Conflict of interest
Editors have systems for managing their own conflicts of interest as well as those of their staff, authors, reviewers and editorial board members. The systemic tool is the Editorial System in which relevant notes and comments as well as all the process of manuscript review are stored.

Editors respond promptly to complaints. Acknowledgement is sent to the complainant with a promise to take appropriate action within three working days. Handling of complaints is directed to the the Editor-In-Chief. The decision is sent to a complainant by e-mail and a record is created in the Editorial System. The detailed procedure of handling with complaints is set out in the COPE flowchart [link to flowcharts:
see here].

Process for dealing with complaints against the editors is in compliance with COPE guidelines see here

Resolving complaints and appeals can concern plagiarism, copyright violation, deception in research results or wrong research results, violations of the set standard for research, unrevealed conflicts of interest, bias in the review process, the manuscript processing time is unusually late, unsatisfactory peer-review comments, and authorship. Further information: see here


Reviewer selection and confidentiality
Peer reviewers as external experts chosen by the editors, with the use a form in the Editorial System, provide written opinions aimed at study improvement. Editors may elicit reviewers regarding the author’s suggestion, but usually they are selected with regard to the field of interest and their Scopus record. Any manuscript received for review has to be treated by a reviewer as a confidential document. It cannot be shown to or discussed with others.

Reviewing procedure
Manuscripts are checked for plagiarism (or self-plagiarism) by reviewers and if there is evidence that large portions of a paper existed previously, the paper will be rejected. Each paper submitted via the Editorial System is reviewed by two independent reviewers (experts in the field). The corresponding author is informed about the results. A third reviewer is appointed when the first two reviews have quite different statements concerning acceptance. The result of the reviews will be in one of the following forms: accept without changes, minor revision, major revision, reject.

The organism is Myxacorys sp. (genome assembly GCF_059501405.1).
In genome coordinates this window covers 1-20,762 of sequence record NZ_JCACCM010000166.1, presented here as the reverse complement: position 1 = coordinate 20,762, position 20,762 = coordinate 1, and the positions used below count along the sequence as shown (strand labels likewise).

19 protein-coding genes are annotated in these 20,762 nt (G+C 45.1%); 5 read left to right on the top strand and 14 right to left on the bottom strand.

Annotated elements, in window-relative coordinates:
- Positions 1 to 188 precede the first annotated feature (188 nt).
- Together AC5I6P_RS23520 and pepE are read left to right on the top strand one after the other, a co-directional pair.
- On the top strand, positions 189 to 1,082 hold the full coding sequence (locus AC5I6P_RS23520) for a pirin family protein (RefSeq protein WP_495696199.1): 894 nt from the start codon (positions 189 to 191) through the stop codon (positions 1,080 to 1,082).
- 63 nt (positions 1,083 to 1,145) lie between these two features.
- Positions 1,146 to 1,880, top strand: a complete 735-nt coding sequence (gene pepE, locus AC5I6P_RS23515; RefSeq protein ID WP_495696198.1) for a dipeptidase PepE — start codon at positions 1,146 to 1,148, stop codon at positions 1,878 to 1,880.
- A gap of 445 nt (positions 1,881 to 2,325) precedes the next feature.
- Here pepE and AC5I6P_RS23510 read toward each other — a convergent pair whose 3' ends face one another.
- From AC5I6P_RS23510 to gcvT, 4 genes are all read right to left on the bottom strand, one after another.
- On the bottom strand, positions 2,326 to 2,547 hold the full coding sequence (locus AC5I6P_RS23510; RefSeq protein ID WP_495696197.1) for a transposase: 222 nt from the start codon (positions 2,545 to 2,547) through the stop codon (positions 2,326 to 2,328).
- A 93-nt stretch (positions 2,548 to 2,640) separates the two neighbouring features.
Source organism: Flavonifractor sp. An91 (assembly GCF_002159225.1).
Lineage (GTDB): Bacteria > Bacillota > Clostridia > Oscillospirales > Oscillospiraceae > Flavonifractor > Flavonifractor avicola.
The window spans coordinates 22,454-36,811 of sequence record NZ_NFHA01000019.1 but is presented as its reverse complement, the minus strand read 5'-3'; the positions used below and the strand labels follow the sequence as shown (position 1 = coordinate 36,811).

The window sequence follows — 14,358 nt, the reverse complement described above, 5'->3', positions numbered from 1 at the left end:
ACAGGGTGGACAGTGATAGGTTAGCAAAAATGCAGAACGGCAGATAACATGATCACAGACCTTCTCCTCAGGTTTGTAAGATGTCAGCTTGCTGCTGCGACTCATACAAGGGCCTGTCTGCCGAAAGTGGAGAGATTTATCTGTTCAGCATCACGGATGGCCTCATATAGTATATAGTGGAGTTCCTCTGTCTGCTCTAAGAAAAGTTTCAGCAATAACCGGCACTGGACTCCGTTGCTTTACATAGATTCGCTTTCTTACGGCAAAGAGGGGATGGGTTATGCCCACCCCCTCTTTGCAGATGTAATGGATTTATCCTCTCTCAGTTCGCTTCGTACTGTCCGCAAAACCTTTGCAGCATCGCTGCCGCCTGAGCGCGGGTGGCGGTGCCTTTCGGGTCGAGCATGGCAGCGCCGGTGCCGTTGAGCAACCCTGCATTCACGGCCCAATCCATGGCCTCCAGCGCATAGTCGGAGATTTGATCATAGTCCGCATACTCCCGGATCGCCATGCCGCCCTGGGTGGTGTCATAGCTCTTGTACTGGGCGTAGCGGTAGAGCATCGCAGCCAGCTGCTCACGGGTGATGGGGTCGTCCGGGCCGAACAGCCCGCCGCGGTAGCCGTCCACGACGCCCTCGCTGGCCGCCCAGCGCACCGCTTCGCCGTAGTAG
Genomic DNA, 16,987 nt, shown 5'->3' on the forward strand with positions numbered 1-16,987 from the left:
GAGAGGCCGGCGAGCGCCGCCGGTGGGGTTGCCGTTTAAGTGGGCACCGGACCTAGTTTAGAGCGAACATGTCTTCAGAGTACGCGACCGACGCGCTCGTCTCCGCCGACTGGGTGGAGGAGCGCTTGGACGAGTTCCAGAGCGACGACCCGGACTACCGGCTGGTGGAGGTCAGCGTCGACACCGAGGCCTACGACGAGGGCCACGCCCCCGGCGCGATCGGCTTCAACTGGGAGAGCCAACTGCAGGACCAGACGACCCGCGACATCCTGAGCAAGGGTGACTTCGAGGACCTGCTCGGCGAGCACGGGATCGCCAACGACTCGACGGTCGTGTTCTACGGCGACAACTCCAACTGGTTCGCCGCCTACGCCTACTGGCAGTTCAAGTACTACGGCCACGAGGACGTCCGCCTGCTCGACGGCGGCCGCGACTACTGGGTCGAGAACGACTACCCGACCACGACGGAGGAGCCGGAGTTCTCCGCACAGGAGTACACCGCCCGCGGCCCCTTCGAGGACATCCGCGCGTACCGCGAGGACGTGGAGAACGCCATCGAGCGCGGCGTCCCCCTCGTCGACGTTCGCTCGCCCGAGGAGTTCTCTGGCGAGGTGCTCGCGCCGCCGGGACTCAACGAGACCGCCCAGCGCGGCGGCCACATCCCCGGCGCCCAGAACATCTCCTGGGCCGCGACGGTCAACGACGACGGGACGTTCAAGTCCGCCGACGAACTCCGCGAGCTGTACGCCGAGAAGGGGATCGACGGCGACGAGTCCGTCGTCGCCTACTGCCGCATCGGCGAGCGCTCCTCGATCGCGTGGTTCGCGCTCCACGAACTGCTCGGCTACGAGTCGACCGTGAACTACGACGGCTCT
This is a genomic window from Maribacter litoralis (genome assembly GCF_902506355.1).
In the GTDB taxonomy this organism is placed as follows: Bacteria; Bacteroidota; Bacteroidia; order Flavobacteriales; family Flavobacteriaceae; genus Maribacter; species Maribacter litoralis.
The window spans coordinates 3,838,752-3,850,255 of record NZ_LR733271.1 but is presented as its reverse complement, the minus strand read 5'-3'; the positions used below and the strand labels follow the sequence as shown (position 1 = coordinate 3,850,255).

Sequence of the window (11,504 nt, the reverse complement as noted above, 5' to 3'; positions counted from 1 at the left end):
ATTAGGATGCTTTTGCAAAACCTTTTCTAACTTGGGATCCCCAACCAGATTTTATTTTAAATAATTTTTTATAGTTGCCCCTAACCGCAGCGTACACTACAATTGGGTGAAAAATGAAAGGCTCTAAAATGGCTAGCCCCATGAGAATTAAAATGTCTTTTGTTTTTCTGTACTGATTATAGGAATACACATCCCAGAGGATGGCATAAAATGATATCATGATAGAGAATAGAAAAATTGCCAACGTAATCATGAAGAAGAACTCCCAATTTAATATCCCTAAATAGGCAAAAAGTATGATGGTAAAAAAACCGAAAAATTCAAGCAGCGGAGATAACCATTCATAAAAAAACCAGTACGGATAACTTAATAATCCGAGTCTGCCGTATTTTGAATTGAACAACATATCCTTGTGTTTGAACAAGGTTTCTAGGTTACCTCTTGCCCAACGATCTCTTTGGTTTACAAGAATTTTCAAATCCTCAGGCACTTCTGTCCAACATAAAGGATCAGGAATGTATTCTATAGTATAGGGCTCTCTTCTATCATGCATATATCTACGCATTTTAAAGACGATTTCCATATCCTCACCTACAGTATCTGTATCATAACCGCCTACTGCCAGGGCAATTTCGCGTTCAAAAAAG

The initial review results are sent to the authors and further steps and time of review are explained. The final decision for publishing will be announced by sending a Form for Acceptance.

Acceptance criteria
The journal criteria for acceptance/rejection of a submitted manuscript are included in the Reviewer’s Report of the Editorial System. The acceptance criteria include: falling between journals; the correspondence of a title and structured abstract with the content; originality; scientific value; clarity and suitability; paper style; general structure of the paper; figures presentation; ethical considerations. Each of these positions are evaluated by using a three point scale and 5-point scale, or yes/no answers in the case of questions on conflict of interest. Each criterion has an open-text gap for explanation. Quantitative and qualitative analysis is performed in the evaluation of a manuscript. When the quantitative assessment is less than 50% of the maximum value, the reviewer’s conclusion should be rejection.

Standards of reviewers’ behaviour
Reviews should use objective criteria. Personal criticism of the author is inappropriate.

Transparency, confidentiality, and objectivity is required in the peer review process. Full disclosure about a relationship that causes a competing interest should be reported to the journal. Reviewers should provide speedy, accurate, courteous, unbiased and justifiable reports.